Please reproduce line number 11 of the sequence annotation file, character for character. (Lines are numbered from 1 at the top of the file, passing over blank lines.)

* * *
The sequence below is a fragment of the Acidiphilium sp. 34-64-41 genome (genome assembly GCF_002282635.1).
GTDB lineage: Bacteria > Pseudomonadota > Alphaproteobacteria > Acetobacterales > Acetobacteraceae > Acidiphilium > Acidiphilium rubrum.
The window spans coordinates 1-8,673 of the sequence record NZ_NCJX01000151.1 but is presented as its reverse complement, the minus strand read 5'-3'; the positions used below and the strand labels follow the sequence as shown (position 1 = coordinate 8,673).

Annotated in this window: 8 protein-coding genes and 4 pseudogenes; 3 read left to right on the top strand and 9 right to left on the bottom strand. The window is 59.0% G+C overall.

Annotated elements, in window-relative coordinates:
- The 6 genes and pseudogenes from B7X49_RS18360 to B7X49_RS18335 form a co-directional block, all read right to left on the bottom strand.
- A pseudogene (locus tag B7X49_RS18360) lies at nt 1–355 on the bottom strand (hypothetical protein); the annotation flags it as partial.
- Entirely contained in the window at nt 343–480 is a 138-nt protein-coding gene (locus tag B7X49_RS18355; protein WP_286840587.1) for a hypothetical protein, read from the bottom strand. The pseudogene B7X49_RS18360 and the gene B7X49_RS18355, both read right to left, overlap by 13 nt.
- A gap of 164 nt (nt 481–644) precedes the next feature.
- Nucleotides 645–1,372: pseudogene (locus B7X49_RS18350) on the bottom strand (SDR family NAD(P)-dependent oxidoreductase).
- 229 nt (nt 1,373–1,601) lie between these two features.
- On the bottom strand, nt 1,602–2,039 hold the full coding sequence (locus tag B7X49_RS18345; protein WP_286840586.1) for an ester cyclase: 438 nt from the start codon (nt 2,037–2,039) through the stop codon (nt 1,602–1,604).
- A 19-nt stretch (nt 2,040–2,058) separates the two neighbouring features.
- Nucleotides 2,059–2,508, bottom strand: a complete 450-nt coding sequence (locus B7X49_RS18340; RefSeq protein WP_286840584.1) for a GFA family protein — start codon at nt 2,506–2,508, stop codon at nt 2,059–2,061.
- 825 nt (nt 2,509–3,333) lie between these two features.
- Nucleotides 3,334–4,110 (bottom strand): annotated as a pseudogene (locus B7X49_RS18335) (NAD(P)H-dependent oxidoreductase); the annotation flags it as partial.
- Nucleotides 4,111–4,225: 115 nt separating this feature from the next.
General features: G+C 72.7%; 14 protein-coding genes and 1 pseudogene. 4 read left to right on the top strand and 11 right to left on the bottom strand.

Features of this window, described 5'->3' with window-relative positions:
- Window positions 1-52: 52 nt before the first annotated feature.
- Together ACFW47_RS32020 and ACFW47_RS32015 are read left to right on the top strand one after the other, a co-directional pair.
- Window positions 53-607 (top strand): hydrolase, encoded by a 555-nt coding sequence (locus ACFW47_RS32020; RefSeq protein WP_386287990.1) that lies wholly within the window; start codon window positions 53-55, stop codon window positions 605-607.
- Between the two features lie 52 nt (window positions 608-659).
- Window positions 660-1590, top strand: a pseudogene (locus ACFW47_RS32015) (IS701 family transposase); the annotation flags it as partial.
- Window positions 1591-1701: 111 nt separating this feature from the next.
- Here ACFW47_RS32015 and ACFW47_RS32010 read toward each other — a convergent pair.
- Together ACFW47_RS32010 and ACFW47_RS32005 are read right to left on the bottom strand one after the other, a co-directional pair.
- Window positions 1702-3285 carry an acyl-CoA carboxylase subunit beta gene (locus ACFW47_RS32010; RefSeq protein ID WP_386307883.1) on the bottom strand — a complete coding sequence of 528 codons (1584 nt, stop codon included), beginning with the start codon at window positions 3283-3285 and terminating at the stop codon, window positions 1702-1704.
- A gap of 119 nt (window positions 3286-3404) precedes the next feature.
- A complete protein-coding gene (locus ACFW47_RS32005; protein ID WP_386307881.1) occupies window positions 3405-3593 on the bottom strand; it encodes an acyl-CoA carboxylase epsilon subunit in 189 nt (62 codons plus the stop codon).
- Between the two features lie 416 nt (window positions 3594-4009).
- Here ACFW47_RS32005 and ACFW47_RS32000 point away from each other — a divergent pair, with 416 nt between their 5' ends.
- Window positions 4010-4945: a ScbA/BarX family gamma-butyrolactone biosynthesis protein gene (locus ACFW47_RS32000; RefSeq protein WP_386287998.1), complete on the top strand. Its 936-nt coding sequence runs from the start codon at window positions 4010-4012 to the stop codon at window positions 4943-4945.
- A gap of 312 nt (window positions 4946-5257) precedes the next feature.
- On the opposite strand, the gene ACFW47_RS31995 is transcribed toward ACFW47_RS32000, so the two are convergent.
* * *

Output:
- 229 nt (nt 1,373–1,601) lie between these two features.